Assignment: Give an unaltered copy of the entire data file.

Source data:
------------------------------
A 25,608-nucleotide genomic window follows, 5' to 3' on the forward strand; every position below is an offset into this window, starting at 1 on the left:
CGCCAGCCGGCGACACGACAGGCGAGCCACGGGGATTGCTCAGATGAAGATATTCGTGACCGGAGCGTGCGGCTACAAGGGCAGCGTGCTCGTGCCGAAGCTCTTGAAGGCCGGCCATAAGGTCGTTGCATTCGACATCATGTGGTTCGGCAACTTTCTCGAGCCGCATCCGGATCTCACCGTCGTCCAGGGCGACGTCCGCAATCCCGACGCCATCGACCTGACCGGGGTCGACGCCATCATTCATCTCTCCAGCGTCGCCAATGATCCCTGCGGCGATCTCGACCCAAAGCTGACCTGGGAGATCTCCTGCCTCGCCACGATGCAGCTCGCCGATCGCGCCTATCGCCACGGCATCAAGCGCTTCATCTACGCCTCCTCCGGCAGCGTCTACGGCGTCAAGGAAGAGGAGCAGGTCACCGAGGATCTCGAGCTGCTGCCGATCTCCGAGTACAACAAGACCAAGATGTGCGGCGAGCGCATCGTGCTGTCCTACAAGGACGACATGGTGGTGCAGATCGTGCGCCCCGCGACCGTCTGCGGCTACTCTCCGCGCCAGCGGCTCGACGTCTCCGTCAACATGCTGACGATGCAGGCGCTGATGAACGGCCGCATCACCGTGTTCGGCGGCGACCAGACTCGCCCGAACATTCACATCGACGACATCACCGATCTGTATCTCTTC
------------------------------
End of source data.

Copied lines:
A 25,608-nucleotide genomic window follows, 5' to 3' on the forward strand; every position below is an offset into this window, starting at 1 on the left:
CGCCAGCCGGCGACACGACAGGCGAGCCACGGGGATTGCTCAGATGAAGATATTCGTGACCGGAGCGTGCGGCTACAAGGGCAGCGTGCTCGTGCCGAAGCTCTTGAAGGCCGGCCATAAGGTCGTTGCATTCGACATCATGTGGTTCGGCAACTTTCTCGAGCCGCATCCGGATCTCACCGTCGTCCAGGGCGACGTCCGCAATCCCGACGCCATCGACCTGACCGGGGTCGACGCCATCATTCATCTCTCCAGCGTCGCCAATGATCCCTGCGGCGATCTCGACCCAAAGCTGACCTGGGAGATCTCCTGCCTCGCCACGATGCAGCTCGCCGATCGCGCCTATCGCCACGGCATCAAGCGCTTCATCTACGCCTCCTCCGGCAGCGTCTACGGCGTCAAGGAAGAGGAGCAGGTCACCGAGGATCTCGAGCTGCTGCCGATCTCCGAGTACAACAAGACCAAGATGTGCGGCGAGCGCATCGTGCTGTCCTACAAGGACGACATGGTGGTGCAGATCGTGCGCCCCGCGACCGTCTGCGGCTACTCTCCGCGCCAGCGGCTCGACGTCTCCGTCAACATGCTGACGATGCAGGCGCTGATGAACGGCCGCATCACCGTGTTCGGCGGCGACCAGACTCGCCCGAACATTCACATCGACGACATCACCGATCTGTATCTCTTC